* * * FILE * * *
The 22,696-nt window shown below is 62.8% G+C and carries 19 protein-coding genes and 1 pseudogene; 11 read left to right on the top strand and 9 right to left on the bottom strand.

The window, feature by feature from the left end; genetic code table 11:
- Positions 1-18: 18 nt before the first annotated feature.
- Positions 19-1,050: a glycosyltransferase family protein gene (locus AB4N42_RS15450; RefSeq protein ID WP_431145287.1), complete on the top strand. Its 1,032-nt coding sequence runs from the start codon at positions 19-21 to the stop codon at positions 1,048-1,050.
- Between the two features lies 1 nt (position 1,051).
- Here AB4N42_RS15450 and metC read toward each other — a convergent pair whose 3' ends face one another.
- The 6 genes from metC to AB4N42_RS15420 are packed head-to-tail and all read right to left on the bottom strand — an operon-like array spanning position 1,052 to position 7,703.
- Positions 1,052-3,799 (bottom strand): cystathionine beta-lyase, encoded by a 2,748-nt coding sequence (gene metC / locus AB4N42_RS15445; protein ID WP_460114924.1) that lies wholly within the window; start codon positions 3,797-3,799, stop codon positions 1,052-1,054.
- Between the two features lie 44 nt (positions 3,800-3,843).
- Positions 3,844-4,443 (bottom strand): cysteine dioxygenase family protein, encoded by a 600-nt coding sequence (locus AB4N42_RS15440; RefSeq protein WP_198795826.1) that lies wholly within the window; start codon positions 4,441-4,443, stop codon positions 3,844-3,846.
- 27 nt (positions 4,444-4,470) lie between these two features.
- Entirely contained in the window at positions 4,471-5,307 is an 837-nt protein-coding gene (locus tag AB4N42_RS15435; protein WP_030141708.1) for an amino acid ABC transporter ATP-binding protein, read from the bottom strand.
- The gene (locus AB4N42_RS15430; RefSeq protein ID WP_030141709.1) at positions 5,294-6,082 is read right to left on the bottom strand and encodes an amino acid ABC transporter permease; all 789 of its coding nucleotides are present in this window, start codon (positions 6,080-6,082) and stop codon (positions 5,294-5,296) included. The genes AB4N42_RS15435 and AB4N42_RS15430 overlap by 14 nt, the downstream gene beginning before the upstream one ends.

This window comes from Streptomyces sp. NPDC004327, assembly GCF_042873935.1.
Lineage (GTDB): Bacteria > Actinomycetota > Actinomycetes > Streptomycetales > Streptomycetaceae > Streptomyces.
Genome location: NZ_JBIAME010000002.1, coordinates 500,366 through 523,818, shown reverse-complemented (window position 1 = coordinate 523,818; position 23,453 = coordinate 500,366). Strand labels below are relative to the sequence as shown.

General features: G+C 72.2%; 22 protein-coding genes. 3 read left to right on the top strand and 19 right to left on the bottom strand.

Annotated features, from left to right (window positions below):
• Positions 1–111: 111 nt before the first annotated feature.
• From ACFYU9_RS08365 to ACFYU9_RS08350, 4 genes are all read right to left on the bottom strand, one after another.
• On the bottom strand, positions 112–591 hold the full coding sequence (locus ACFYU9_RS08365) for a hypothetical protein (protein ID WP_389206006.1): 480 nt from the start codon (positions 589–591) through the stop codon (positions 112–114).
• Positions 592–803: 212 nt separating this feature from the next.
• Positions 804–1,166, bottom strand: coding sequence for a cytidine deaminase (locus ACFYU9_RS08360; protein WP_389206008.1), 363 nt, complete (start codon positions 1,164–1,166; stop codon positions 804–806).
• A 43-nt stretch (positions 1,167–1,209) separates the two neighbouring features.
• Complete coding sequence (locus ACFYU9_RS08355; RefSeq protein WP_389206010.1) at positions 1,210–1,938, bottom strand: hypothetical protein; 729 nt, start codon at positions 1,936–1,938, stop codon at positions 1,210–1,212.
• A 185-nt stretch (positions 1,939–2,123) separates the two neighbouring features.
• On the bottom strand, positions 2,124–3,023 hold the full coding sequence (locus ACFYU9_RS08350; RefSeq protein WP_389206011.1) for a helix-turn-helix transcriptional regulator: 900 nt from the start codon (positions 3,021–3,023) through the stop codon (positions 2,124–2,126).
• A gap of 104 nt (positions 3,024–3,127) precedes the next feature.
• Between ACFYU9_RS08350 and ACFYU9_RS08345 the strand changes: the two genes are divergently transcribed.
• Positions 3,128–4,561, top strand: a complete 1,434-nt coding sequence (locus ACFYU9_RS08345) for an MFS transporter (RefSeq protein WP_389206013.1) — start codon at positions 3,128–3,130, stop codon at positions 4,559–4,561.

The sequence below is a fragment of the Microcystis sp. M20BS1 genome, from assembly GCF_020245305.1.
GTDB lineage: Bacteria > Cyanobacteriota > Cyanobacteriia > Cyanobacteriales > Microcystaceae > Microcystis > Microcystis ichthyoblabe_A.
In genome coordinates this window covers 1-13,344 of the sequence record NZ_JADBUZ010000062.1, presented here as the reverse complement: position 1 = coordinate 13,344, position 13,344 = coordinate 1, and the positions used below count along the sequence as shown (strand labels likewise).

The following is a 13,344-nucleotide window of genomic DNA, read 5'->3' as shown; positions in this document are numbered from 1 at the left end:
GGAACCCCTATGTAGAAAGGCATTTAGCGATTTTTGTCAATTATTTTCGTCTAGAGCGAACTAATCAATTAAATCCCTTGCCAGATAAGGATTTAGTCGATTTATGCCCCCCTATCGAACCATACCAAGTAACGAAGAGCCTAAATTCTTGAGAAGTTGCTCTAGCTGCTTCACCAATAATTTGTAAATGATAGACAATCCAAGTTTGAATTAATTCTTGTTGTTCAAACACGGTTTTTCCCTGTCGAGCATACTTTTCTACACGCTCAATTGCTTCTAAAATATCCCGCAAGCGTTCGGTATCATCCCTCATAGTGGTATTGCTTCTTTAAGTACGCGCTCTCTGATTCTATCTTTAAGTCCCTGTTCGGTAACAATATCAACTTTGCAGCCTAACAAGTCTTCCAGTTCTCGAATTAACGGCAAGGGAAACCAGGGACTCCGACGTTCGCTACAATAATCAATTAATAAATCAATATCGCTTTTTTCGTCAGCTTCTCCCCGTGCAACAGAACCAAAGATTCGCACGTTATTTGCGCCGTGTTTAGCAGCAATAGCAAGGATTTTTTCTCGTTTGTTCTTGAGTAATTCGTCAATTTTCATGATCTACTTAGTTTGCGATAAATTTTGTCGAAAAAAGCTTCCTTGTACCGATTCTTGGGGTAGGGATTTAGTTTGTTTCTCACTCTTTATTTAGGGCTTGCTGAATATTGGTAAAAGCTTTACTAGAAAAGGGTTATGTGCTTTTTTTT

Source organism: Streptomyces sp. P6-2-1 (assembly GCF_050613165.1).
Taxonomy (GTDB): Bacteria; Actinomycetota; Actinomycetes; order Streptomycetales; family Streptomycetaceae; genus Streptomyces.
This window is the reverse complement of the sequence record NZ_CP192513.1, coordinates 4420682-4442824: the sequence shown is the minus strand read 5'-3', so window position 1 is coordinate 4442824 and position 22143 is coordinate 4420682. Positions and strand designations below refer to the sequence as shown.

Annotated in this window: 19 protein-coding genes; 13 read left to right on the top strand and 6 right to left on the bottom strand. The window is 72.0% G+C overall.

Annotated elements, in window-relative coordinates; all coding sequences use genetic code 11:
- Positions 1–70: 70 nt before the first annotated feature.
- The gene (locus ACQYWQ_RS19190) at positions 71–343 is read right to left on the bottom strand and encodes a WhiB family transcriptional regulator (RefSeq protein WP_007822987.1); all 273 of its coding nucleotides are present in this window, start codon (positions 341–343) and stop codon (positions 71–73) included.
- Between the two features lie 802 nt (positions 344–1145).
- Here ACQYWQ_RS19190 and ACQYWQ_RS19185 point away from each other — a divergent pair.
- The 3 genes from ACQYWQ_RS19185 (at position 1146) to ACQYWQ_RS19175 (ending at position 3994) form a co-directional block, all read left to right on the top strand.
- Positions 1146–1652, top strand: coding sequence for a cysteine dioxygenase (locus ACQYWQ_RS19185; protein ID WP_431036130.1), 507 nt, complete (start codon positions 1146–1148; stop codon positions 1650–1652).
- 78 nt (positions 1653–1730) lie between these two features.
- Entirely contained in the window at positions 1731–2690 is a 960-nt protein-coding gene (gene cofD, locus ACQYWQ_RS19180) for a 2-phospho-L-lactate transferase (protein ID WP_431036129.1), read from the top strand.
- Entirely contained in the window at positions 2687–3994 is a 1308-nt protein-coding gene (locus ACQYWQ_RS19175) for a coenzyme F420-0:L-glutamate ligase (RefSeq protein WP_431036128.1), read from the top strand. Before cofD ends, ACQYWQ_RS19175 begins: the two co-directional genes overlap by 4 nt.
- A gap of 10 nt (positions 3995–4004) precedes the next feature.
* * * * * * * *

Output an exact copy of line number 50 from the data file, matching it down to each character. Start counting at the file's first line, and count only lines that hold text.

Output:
- A gap of 10 nt (positions 3995–4004) precedes the next feature.